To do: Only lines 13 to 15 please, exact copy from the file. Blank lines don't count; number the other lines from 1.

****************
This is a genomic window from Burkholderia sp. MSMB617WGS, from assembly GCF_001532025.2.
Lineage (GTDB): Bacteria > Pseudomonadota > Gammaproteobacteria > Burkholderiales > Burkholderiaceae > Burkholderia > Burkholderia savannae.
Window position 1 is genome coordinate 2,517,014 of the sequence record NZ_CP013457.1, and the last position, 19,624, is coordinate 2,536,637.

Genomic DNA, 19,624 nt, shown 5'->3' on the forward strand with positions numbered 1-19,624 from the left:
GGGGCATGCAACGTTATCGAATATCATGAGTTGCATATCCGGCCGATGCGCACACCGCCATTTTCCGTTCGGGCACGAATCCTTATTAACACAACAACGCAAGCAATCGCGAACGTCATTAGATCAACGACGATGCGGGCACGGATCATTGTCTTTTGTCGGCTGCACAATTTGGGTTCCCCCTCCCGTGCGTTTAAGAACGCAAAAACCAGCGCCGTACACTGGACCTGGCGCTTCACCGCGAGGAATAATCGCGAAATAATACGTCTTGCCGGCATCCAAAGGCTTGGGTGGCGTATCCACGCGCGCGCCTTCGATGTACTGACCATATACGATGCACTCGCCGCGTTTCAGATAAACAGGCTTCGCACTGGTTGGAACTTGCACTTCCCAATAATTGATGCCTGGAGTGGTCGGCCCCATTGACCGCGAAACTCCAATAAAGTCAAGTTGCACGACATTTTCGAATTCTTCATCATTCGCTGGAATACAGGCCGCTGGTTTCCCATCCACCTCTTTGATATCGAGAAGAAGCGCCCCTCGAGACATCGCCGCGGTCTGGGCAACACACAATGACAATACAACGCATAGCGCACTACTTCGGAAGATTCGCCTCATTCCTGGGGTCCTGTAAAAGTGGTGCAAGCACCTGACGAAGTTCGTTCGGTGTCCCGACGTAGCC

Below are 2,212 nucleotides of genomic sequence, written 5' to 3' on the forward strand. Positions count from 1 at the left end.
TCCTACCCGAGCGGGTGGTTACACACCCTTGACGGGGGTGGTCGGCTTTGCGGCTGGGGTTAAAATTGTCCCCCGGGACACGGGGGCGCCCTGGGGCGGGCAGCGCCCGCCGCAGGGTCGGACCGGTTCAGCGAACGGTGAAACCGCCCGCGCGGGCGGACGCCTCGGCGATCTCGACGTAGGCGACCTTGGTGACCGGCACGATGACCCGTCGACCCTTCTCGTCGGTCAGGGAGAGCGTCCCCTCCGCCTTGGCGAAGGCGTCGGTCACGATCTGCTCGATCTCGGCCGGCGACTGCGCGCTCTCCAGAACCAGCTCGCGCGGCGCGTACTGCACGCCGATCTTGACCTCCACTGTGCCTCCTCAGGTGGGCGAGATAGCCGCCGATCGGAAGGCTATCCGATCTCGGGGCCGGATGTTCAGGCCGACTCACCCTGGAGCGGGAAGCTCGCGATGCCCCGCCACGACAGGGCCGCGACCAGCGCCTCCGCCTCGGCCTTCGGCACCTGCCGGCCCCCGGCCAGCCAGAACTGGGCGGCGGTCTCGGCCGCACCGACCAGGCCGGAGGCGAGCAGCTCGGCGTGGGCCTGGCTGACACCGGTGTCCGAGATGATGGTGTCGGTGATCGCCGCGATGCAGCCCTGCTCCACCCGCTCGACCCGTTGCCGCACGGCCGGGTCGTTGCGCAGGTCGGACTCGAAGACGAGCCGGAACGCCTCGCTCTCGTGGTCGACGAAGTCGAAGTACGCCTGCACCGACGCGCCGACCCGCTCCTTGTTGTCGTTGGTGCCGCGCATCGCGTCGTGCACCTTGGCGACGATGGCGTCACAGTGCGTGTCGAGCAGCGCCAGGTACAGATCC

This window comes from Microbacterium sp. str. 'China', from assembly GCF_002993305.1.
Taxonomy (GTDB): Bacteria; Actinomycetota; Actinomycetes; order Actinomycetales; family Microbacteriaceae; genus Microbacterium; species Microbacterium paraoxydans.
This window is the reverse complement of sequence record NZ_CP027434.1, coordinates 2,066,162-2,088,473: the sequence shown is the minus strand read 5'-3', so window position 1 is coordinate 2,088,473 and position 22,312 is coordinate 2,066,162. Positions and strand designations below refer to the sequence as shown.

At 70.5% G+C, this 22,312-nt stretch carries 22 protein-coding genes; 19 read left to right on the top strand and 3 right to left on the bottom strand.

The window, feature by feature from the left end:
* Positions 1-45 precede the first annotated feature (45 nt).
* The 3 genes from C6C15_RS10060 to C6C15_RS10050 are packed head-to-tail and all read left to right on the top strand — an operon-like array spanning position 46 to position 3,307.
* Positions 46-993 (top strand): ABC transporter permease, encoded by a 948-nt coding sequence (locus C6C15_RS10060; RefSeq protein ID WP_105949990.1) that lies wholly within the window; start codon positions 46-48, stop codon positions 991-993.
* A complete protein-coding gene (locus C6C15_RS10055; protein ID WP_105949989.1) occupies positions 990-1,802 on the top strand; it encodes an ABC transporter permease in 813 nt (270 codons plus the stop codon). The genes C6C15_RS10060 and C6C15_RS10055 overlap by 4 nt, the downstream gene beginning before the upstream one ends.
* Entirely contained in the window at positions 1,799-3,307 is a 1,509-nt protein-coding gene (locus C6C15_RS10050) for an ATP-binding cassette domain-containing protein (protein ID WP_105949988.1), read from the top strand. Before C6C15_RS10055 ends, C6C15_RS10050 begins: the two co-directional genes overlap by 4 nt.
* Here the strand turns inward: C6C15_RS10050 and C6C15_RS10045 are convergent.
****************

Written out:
* Positions 1-45 precede the first annotated feature (45 nt).
* The 3 genes from C6C15_RS10060 to C6C15_RS10050 are packed head-to-tail and all read left to right on the top strand — an operon-like array spanning position 46 to position 3,307.
* Positions 46-993 (top strand): ABC transporter permease, encoded by a 948-nt coding sequence (locus C6C15_RS10060; RefSeq protein ID WP_105949990.1) that lies wholly within the window; start codon positions 46-48, stop codon positions 991-993.